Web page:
Expository, narrative and argumentative text

Texts are a complex interweaving of elements, they have motivations, functions and are directed to different audiences. Thus, this ancient technology can be developed in a variety of ways, such as expository, narrative, and argumentative texts. 

DefinitionExposes, explains and illuminates a certain topic in a text.It is a text based on the succession of events, in a certain time and place.Text with a strong subjective charge, which tries to convince a receiver about a certain topic by means of well-founded arguments or points of view.
ExamplesScientific investigationsNovels and short storiesOpinion note and advertisements

A text , strictly speaking, is a set of statements that make up a written document. However, there are various texts as it refers to an extremely complex structure. It is not the same to describe a character than to write a journalistic note, narrate a historical event or simply tell about the rotation of the planets.

Although it is also important to remember that here we are talking about ideal types, because in reality a mixture often occurs.

Expositive text

An expository text is one that clarifies, exposes, illuminates or presents a meaning or sense from a word to a general text , from a chemical process to an event as complex as a war. Its effect is to report something objectively, doing everything possible to obliterate the point of view of the speaker.

The expository texts can be of an informative nature, that is, of a general interest for the public that does not have information about what is discussed. In the latter case, its purpose is rather didactic, teaching the recipient. Likewise, there are technical and specific expository texts, which assume a prior wisdom of the reader, which allows somewhat more intricate or complex knowledge (a different reading contract).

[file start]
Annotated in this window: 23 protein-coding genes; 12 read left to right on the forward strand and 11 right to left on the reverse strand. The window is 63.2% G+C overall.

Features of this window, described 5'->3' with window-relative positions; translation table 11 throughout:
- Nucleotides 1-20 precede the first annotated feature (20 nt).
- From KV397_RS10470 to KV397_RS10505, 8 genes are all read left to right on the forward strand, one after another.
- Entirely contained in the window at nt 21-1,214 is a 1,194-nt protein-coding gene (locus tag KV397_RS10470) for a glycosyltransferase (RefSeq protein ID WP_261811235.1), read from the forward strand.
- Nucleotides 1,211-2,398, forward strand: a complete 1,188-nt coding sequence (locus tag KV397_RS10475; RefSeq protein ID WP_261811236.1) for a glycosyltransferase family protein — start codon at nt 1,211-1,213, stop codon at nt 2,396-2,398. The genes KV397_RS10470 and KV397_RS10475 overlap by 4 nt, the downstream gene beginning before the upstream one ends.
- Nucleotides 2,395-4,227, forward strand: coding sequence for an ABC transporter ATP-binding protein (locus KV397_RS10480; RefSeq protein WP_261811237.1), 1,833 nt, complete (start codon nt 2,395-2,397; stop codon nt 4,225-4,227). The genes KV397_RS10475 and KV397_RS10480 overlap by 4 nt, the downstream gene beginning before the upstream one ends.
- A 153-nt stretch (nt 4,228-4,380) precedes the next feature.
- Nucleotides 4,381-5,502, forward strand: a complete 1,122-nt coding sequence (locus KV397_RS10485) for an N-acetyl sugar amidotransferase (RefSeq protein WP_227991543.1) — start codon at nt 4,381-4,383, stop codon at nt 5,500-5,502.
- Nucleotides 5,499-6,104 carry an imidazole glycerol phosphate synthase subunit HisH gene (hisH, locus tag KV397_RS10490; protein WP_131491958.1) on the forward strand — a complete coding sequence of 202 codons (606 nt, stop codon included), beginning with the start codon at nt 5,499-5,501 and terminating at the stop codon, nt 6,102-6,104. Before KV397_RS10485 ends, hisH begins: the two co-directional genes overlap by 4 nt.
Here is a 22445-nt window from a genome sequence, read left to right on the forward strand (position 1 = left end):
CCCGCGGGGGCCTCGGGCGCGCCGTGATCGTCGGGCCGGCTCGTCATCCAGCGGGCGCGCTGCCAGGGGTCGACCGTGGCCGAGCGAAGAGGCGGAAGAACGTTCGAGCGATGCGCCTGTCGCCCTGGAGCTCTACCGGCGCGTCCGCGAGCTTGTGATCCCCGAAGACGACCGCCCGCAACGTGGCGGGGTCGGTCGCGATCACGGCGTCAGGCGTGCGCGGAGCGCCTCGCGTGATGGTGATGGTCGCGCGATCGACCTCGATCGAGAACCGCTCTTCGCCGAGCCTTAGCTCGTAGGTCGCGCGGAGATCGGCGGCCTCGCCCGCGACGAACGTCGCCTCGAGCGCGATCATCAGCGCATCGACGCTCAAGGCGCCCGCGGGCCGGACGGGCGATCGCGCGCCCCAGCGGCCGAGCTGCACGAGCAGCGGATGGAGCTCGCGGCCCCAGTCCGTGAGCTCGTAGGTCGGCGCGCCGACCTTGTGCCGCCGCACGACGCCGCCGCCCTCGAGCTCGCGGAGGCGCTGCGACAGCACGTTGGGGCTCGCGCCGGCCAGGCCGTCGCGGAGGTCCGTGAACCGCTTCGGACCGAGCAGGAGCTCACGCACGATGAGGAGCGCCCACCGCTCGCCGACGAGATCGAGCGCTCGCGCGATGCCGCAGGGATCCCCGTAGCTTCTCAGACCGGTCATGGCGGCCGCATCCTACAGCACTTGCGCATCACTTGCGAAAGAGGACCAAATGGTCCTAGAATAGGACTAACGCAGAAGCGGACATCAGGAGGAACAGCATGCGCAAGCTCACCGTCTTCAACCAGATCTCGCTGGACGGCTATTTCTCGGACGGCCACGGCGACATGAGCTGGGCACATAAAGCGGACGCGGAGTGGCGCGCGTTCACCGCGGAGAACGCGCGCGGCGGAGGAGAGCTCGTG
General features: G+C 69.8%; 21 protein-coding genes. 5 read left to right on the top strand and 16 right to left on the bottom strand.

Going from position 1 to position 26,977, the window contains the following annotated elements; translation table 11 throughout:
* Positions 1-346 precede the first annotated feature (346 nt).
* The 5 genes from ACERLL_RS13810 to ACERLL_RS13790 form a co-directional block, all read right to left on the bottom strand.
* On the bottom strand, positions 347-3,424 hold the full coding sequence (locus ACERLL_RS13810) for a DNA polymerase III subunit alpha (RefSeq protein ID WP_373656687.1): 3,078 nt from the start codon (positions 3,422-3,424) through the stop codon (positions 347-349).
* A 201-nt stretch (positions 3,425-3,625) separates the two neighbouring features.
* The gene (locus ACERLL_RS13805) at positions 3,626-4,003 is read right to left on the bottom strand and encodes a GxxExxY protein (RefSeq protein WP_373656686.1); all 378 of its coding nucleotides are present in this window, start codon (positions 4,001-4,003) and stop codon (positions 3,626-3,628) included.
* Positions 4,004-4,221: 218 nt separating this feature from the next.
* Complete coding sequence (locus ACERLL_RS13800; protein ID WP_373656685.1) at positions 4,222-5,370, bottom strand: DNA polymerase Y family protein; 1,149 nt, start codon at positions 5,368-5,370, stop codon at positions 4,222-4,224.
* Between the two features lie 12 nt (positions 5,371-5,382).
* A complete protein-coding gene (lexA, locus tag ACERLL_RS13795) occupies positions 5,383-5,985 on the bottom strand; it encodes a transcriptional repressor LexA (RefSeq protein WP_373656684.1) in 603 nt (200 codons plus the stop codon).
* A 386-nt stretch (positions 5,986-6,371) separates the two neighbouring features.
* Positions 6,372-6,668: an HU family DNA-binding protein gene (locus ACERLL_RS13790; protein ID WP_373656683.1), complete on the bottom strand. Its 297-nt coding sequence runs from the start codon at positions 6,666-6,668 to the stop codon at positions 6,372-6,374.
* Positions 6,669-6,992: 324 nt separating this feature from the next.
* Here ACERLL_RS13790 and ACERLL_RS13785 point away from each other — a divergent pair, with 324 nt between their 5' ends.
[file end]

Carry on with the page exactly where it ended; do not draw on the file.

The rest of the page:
Good examples of expository texts are scientific research, specialized articles, monographs, theses, lectures or essays.

Narrative text

This type of text is based on the development of facts, real or fictitious, in a certain time and space . Naturally, descriptions and even arguments enter into the narrative of a text; however, its crucial point or skeleton is a succession, a temporality that advances by means of facts and not an arrest, very typical of a descriptive fragment. To narrate, at some point, is to declare an action, a future or flow in stories of all kinds.

And how is the development of the narrative? In the first place there is usually a kind of approach, a story is placed, the characters (historical or fictional); then a knot where stories evolve, become characters and even conflicts occur; finally, there is an outcome where the plot is resolved or simply appeals to an ending, because it is not necessarily a fictionalized story.

It is important to remember that the essential feature in any narrative text, be it a story, a novel or the account of a historical event (to give only examples), is that a succession is perceived at the same time in history.

Argumentative text

The argumentative text is one in which an idea, project or thought in general is defended or rejected . It has its share of conflict or belligerence, because here there is no search for objectivity in the broad sense, but rather a sender who wields a good number of arguments to convince the addressee or receiver on a particular issue. It is intended that the reader thinks that their point of view is more valid than that of the other and thus modify an opinion.

Here there is a lot of subjectivity, for this reason examples of argumentative texts are newspaper editorials, opinion pieces or publicity texts. The intention is to persuade, advise or simply convince.

A fairly normal structure of the argumentative text is usually the one that introduces the topic, wields a hypothesis and reinforces it with arguments. There may be a conclusion by way of recapitulation of what is mentioned in the body of the text.

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